In addition, Europe will be even more thoroughly de-Christianized. Jenkins makes the case that Christian immigration will halt and possibly reverse this, but it is weak. He notes that half the practicing Christians in London are black, and that Christianity and blackness are becoming closely associated in that region (hampering outreach to the majority white community). But he does not deny the rise of Islam. North Africa, Turkey and South Asia are the primary sources of European immigration, and they are all strongly Muslim in flavor (the Hindu segment among South Asians is not inconsequential, but not proportionate to their numbers in South Asia). The African Christian presence is smaller and less assertive. The European elites, and even the commoners, are settling into an apathetic theism that borders on agnosticism. With the European Union rising to become the New Babylon, one can be safe in saying that Secularism is not a spent force. Mind is as important as matter, and though their numbers are low, Europeans are a technologically sophisticated people who will do fine without the grace of God.
Speaking of intellect, the Greeks showed that theology matters. What theological insights will the African Christians and Latin American Protestants offer ? There are more Latino Protestant seminarians than Catholic ones in the United States in large part because the former have lower standards. This is a clue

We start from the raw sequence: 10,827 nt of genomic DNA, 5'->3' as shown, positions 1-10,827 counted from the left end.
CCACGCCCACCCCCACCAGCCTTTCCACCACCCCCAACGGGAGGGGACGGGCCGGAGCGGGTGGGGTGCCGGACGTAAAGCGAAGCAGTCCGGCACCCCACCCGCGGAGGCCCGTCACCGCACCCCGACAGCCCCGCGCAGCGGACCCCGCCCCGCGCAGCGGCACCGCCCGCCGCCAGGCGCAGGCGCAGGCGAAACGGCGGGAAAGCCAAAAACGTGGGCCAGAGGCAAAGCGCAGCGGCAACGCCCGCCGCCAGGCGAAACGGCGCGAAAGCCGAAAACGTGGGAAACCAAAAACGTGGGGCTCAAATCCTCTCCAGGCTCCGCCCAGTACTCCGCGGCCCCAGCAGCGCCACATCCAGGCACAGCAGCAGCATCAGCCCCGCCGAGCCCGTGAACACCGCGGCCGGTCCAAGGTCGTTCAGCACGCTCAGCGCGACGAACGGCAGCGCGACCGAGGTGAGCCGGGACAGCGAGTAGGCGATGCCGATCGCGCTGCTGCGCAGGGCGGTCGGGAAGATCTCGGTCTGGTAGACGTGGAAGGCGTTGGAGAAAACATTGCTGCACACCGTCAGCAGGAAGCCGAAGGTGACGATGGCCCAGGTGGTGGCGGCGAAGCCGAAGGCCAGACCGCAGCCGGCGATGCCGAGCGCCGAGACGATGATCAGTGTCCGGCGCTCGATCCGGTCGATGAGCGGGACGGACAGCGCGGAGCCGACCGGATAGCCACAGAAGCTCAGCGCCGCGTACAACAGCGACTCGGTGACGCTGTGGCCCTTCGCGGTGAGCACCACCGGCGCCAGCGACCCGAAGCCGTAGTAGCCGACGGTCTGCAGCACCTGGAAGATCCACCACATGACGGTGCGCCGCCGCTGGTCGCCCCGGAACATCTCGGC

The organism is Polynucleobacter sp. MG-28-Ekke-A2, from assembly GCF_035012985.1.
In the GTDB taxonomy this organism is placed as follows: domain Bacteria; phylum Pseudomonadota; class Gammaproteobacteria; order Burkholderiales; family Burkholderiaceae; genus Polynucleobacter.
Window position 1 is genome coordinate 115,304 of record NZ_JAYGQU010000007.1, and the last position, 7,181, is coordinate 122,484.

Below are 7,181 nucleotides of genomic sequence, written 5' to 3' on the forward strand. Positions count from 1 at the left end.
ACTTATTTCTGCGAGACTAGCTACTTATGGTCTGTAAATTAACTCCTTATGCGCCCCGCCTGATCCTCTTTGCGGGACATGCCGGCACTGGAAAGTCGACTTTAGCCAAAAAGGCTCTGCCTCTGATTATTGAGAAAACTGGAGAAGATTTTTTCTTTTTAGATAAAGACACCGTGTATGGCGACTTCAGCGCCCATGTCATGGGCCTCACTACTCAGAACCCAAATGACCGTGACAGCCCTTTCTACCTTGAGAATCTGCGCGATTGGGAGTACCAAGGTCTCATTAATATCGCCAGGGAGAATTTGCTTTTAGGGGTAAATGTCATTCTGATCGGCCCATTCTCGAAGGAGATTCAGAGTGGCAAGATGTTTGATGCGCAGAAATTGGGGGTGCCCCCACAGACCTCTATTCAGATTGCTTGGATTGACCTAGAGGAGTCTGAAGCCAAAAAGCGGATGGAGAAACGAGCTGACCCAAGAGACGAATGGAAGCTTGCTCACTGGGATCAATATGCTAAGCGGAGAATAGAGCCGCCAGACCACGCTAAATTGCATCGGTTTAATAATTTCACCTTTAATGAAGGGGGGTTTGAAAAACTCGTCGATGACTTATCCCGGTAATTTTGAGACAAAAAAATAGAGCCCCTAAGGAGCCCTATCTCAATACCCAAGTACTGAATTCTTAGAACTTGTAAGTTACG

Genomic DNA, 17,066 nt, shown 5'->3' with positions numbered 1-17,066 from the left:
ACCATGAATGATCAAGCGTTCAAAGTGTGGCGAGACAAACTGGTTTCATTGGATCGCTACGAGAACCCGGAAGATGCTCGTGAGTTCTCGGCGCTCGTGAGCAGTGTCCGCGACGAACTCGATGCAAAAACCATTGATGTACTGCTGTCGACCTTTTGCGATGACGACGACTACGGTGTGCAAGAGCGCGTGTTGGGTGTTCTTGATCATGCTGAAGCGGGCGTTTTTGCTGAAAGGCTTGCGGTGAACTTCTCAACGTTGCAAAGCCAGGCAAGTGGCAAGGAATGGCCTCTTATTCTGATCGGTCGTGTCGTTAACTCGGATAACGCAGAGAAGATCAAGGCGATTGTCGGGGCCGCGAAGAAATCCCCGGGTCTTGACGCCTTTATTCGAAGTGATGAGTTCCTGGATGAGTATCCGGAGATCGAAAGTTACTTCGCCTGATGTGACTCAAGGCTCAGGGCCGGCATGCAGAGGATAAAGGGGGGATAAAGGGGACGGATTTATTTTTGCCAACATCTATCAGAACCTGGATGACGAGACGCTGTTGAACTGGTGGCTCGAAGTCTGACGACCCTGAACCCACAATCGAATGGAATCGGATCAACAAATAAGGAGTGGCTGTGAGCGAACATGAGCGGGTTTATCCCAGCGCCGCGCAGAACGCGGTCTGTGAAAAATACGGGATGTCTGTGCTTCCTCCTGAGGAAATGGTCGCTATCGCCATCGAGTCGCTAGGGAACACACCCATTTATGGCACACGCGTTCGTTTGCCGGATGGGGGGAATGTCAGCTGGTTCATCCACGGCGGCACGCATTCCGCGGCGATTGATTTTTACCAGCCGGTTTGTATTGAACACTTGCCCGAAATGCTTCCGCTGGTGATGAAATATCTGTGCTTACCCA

as to the relative low state of intellectual ferment of the South, as opposed to religious fervor and ritualistic innovation. Smells and bells does not a religious revolution make, and the foundational base of Southern Christianity owes much to the North, and I don’t see that changing. As Southerners modernize, Jenkins admits that they may abandon many of their magical God-intoxicated ways. He notes that Africans often shift to more traditional denominations with increased literacy and education. In the end, after foretelling the tale of a religious century that will resemble the 3rd more than the 21st, Jenkins seems to backtrack and offer that the model of secularization might not be totally bankrupt.
Finally, let me end on a personal note. Southern Christianity terrifies me. Its juju and fervor are alien to my every bone and being. The tame and well-behaved Presbyterianism of Scotland and stuffy Catholicism of Ireland I can abide, I can understand, and I can dispute. What would I have to say to someone who wishes to perform a faith-healing on me? Someone twitching from the power of the Holy Ghost? A century of religious wars, a century of Enlightenment, a century of Muscular Christianity and a century of unspeakable barbarity have brought us to the age of Secular Humanism in the West. The Christian Fundamentalists know the truth and call a spade a spade. Christopher Reeve (a born-again Unitarian-Universalist) recently stated that “…I began to answer by saying that I’m not sure if there is a God, but I try to behave as if He is watching….” Well Mr. Reeve, perhaps, but I have long felt that many “Christians” live lives as far removed from the faith of the Church Fathers and the generations after Christ, one predicated on a living breathing God that works miracles and condemns those outside his saving grace, as I myself do, one totally bereft of religious feeling from birth, and likely to my death. Yes, they go to church and take communion and utter the public pieties necessary to fulfill social convention and expectation, but in the West God has died, and I thank Him everyday that He has. In Southern Christianity I see His rise, and I fear it a great deal. If that doesn’t convince my fellow secularists of the need for an immigration pause, I don’t know what will.